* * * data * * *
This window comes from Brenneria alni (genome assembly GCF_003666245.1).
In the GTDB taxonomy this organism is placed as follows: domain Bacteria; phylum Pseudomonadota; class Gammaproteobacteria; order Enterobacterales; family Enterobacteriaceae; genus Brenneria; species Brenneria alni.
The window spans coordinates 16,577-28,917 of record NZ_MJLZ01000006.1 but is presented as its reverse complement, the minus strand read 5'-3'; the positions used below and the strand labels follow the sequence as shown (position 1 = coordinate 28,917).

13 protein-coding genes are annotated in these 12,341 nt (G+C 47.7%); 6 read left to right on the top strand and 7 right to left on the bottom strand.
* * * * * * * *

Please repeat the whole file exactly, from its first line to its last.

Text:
This window comes from Brenneria alni (genome assembly GCF_003666245.1).
In the GTDB taxonomy this organism is placed as follows: domain Bacteria; phylum Pseudomonadota; class Gammaproteobacteria; order Enterobacterales; family Enterobacteriaceae; genus Brenneria; species Brenneria alni.
The window spans coordinates 16,577-28,917 of record NZ_MJLZ01000006.1 but is presented as its reverse complement, the minus strand read 5'-3'; the positions used below and the strand labels follow the sequence as shown (position 1 = coordinate 28,917).

13 protein-coding genes are annotated in these 12,341 nt (G+C 47.7%); 6 read left to right on the top strand and 7 right to left on the bottom strand.